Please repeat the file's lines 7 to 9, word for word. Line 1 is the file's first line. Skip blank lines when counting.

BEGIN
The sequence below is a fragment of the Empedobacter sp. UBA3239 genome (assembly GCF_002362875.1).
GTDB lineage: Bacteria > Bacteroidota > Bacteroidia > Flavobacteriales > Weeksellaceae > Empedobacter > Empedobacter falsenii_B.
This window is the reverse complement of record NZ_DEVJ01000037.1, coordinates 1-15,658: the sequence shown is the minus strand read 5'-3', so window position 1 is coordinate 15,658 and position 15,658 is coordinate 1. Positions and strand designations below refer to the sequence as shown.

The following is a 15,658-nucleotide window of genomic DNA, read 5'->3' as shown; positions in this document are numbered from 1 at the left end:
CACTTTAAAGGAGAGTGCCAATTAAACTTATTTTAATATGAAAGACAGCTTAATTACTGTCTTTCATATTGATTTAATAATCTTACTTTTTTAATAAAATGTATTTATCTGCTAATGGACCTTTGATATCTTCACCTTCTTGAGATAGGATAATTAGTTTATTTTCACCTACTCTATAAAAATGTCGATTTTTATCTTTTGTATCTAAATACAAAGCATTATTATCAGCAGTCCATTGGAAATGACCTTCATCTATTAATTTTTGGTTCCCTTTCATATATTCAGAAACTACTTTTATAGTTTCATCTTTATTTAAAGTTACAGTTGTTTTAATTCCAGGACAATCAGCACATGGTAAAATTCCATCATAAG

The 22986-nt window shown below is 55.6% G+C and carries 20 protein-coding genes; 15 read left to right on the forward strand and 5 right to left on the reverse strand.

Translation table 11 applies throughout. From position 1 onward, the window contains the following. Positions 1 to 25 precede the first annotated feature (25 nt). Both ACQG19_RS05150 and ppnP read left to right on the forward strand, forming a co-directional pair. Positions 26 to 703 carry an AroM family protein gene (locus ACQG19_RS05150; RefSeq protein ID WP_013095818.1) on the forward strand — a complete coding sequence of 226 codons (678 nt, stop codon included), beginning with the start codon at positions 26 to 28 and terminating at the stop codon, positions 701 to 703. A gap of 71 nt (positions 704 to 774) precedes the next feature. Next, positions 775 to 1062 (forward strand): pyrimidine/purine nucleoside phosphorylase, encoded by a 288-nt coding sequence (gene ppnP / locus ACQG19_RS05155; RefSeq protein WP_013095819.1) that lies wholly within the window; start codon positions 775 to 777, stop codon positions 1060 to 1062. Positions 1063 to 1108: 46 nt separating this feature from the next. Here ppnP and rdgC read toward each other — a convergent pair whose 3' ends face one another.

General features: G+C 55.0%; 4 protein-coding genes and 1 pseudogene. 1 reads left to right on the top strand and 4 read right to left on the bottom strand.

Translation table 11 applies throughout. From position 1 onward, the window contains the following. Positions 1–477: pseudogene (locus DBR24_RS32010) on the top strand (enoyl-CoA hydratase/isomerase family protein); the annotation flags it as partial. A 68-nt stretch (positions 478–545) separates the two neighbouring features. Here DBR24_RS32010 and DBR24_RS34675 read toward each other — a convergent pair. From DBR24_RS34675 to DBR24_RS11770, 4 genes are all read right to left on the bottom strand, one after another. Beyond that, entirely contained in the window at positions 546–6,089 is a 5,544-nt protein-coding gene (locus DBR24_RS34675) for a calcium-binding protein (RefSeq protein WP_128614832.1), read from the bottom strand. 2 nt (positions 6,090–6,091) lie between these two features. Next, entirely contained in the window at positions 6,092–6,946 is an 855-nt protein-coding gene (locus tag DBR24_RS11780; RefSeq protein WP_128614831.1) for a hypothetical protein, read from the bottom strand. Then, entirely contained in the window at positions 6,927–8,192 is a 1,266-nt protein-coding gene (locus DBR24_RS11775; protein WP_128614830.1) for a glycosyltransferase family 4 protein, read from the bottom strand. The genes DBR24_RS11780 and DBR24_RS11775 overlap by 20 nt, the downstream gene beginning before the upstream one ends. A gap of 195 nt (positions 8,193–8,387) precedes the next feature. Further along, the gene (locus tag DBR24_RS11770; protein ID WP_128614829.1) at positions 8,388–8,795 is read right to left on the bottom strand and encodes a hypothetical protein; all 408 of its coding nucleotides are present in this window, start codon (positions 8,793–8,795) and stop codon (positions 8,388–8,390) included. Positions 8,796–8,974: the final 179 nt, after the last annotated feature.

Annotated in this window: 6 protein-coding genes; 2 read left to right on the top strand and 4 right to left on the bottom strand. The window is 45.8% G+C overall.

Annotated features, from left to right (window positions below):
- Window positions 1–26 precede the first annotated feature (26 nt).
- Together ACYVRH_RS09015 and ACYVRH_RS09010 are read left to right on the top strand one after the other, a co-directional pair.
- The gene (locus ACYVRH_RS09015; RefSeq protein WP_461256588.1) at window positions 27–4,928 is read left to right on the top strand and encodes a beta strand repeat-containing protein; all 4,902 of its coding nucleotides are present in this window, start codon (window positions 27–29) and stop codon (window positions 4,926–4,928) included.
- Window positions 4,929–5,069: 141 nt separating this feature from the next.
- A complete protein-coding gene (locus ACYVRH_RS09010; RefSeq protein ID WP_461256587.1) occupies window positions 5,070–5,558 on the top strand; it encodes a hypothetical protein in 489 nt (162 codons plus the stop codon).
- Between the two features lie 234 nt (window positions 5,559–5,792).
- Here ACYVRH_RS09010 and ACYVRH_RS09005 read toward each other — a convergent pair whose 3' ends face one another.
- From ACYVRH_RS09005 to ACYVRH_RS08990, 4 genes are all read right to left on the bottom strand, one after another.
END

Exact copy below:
Translation table 11 applies throughout. From position 1 onward, the window contains the following. Positions 1 to 25 precede the first annotated feature (25 nt). Both ACQG19_RS05150 and ppnP read left to right on the forward strand, forming a co-directional pair. Positions 26 to 703 carry an AroM family protein gene (locus ACQG19_RS05150; RefSeq protein ID WP_013095818.1) on the forward strand — a complete coding sequence of 226 codons (678 nt, stop codon included), beginning with the start codon at positions 26 to 28 and terminating at the stop codon, positions 701 to 703. A gap of 71 nt (positions 704 to 774) precedes the next feature. Next, positions 775 to 1062 (forward strand): pyrimidine/purine nucleoside phosphorylase, encoded by a 288-nt coding sequence (gene ppnP / locus ACQG19_RS05155; RefSeq protein WP_013095819.1) that lies wholly within the window; start codon positions 775 to 777, stop codon positions 1060 to 1062. Positions 1063 to 1108: 46 nt separating this feature from the next. Here ppnP and rdgC read toward each other — a convergent pair whose 3' ends face one another.

General features: G+C 55.0%; 4 protein-coding genes and 1 pseudogene. 1 reads left to right on the top strand and 4 read right to left on the bottom strand.

Translation table 11 applies throughout. From position 1 onward, the window contains the following. Positions 1–477: pseudogene (locus DBR24_RS32010) on the top strand (enoyl-CoA hydratase/isomerase family protein); the annotation flags it as partial. A 68-nt stretch (positions 478–545) separates the two neighbouring features. Here DBR24_RS32010 and DBR24_RS34675 read toward each other — a convergent pair. From DBR24_RS34675 to DBR24_RS11770, 4 genes are all read right to left on the bottom strand, one after another. Beyond that, entirely contained in the window at positions 546–6,089 is a 5,544-nt protein-coding gene (locus DBR24_RS34675) for a calcium-binding protein (RefSeq protein WP_128614832.1), read from the bottom strand. 2 nt (positions 6,090–6,091) lie between these two features. Next, entirely contained in the window at positions 6,092–6,946 is an 855-nt protein-coding gene (locus tag DBR24_RS11780; RefSeq protein WP_128614831.1) for a hypothetical protein, read from the bottom strand. Then, entirely contained in the window at positions 6,927–8,192 is a 1,266-nt protein-coding gene (locus DBR24_RS11775; protein WP_128614830.1) for a glycosyltransferase family 4 protein, read from the bottom strand. The genes DBR24_RS11780 and DBR24_RS11775 overlap by 20 nt, the downstream gene beginning before the upstream one ends. A gap of 195 nt (positions 8,193–8,387) precedes the next feature. Further along, the gene (locus tag DBR24_RS11770; protein ID WP_128614829.1) at positions 8,388–8,795 is read right to left on the bottom strand and encodes a hypothetical protein; all 408 of its coding nucleotides are present in this window, start codon (positions 8,793–8,795) and stop codon (positions 8,388–8,390) included. Positions 8,796–8,974: the final 179 nt, after the last annotated feature.